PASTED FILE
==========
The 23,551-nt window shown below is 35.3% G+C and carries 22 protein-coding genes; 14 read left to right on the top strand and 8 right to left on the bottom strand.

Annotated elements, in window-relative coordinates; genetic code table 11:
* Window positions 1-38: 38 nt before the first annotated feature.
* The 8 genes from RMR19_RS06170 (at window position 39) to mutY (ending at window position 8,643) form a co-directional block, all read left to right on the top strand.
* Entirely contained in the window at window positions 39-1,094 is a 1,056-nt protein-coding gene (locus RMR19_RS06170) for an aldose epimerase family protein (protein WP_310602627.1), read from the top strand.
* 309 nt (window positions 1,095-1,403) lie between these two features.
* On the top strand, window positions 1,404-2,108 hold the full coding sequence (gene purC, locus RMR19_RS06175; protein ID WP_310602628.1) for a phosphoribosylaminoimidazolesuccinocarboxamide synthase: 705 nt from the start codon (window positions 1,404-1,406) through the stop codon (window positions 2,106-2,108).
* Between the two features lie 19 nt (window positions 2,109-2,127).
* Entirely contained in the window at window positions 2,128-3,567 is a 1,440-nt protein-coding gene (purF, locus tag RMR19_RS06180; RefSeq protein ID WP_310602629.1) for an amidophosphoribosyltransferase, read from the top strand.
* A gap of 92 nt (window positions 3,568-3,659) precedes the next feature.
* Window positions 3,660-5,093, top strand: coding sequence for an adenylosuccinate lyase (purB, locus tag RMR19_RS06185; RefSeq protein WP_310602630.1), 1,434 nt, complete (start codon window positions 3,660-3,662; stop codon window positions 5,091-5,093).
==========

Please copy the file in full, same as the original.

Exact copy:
The 23,551-nt window shown below is 35.3% G+C and carries 22 protein-coding genes; 14 read left to right on the top strand and 8 right to left on the bottom strand.

Annotated elements, in window-relative coordinates; genetic code table 11:
* Window positions 1-38: 38 nt before the first annotated feature.
* The 8 genes from RMR19_RS06170 (at window position 39) to mutY (ending at window position 8,643) form a co-directional block, all read left to right on the top strand.
* Entirely contained in the window at window positions 39-1,094 is a 1,056-nt protein-coding gene (locus RMR19_RS06170) for an aldose epimerase family protein (protein WP_310602627.1), read from the top strand.
* 309 nt (window positions 1,095-1,403) lie between these two features.
* On the top strand, window positions 1,404-2,108 hold the full coding sequence (gene purC, locus RMR19_RS06175; protein ID WP_310602628.1) for a phosphoribosylaminoimidazolesuccinocarboxamide synthase: 705 nt from the start codon (window positions 1,404-1,406) through the stop codon (window positions 2,106-2,108).
* Between the two features lie 19 nt (window positions 2,109-2,127).
* Entirely contained in the window at window positions 2,128-3,567 is a 1,440-nt protein-coding gene (purF, locus tag RMR19_RS06180; RefSeq protein ID WP_310602629.1) for an amidophosphoribosyltransferase, read from the top strand.
* A gap of 92 nt (window positions 3,568-3,659) precedes the next feature.
* Window positions 3,660-5,093, top strand: coding sequence for an adenylosuccinate lyase (purB, locus tag RMR19_RS06185; RefSeq protein WP_310602630.1), 1,434 nt, complete (start codon window positions 3,660-3,662; stop codon window positions 5,091-5,093).